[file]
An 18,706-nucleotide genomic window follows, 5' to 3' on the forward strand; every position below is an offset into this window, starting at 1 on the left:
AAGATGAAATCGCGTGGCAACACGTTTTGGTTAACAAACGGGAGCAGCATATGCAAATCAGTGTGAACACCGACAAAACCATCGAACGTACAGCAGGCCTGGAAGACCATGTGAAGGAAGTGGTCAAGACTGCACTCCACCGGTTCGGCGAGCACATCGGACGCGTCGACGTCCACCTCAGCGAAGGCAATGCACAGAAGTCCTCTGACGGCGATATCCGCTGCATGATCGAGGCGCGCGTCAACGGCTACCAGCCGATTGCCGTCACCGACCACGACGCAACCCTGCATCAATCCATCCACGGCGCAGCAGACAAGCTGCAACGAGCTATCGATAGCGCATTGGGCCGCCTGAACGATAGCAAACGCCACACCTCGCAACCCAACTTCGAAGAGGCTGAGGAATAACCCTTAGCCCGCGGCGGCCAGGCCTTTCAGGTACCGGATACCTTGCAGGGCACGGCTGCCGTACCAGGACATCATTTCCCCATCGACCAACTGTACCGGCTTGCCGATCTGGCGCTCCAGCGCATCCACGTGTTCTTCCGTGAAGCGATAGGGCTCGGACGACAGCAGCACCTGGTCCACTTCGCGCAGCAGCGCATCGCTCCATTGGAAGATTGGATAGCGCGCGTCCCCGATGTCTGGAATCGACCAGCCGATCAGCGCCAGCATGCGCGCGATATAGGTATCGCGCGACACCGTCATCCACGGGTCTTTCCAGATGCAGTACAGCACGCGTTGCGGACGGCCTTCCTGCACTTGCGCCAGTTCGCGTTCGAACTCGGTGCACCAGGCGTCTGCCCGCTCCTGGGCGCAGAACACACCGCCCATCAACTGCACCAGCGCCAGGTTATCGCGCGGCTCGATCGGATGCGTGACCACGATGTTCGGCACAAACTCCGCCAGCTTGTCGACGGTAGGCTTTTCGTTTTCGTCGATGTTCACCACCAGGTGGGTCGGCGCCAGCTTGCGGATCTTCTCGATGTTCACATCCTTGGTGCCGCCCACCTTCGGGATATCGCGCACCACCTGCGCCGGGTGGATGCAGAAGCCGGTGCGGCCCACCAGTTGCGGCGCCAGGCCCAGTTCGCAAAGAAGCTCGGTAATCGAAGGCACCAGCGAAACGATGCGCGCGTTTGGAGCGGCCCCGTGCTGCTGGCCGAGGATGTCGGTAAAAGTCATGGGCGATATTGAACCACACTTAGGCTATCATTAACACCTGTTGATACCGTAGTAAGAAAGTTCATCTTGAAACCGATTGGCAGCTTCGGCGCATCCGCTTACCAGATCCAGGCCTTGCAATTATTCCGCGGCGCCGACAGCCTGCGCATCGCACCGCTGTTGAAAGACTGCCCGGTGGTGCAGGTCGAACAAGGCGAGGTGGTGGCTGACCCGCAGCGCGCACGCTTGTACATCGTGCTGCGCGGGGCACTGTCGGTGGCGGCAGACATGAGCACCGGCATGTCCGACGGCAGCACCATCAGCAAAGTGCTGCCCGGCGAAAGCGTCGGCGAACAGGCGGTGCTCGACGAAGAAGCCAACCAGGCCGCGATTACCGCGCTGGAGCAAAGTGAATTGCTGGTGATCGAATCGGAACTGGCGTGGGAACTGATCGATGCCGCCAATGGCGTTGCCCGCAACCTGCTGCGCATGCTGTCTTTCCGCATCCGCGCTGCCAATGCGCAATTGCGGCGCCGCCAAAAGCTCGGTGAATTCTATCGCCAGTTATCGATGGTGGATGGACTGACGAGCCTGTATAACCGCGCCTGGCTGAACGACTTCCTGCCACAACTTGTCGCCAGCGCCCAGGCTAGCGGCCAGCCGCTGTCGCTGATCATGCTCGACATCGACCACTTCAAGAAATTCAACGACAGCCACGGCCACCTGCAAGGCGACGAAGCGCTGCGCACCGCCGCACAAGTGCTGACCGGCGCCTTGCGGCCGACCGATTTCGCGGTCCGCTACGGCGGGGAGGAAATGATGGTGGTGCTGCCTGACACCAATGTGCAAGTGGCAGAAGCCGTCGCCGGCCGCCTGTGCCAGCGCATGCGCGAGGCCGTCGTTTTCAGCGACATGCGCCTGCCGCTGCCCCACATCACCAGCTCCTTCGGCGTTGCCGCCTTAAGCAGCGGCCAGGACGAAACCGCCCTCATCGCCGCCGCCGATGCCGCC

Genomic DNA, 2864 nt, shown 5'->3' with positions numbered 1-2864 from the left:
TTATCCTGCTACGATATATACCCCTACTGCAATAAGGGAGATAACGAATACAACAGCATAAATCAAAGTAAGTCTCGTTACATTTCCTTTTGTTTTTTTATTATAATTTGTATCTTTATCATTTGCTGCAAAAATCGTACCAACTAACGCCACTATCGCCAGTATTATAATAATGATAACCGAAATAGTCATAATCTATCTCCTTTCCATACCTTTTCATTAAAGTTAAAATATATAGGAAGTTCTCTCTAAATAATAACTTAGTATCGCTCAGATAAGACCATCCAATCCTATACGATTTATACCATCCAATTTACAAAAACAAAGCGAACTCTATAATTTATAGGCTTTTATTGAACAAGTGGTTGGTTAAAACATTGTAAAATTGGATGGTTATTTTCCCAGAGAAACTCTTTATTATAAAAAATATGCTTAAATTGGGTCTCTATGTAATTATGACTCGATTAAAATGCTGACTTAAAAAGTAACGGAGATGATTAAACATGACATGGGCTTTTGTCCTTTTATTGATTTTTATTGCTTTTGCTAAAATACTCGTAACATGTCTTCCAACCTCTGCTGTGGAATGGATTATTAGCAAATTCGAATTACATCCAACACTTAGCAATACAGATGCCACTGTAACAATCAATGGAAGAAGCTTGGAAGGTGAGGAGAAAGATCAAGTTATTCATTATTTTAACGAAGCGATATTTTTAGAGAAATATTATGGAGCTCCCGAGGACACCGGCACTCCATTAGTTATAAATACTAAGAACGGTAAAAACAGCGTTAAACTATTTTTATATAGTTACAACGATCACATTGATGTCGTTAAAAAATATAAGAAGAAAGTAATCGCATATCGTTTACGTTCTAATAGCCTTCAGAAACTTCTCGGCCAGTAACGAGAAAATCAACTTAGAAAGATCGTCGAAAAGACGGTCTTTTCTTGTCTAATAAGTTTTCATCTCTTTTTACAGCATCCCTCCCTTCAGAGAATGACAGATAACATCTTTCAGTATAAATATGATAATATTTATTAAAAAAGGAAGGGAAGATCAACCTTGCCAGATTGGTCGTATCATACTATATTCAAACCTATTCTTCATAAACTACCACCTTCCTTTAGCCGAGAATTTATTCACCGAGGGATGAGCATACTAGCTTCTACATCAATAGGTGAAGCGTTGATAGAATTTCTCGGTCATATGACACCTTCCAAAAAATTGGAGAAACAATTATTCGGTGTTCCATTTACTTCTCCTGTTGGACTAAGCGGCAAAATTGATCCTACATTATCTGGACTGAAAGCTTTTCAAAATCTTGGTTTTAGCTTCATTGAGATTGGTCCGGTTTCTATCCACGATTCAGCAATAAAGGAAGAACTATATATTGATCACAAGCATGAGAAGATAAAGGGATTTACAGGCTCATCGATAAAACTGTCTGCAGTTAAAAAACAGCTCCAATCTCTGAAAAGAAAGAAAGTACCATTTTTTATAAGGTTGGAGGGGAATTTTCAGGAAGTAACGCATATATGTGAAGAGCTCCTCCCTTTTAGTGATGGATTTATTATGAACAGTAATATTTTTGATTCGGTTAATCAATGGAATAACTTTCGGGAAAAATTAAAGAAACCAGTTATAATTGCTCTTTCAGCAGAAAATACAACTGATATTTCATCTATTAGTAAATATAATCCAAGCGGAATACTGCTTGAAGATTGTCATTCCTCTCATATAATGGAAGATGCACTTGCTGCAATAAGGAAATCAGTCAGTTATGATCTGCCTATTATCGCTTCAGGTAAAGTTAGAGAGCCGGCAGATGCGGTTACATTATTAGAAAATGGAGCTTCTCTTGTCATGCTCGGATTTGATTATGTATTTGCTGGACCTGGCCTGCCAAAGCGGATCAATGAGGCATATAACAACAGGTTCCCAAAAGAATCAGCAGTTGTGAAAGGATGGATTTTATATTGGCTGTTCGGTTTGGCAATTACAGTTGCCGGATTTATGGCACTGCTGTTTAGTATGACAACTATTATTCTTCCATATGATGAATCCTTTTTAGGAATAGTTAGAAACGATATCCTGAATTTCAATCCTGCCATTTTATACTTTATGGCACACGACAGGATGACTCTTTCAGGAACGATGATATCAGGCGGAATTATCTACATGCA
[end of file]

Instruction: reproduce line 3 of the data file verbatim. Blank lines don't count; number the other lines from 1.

Genomic DNA, 2864 nt, shown 5'->3' with positions numbered 1-2864 from the left: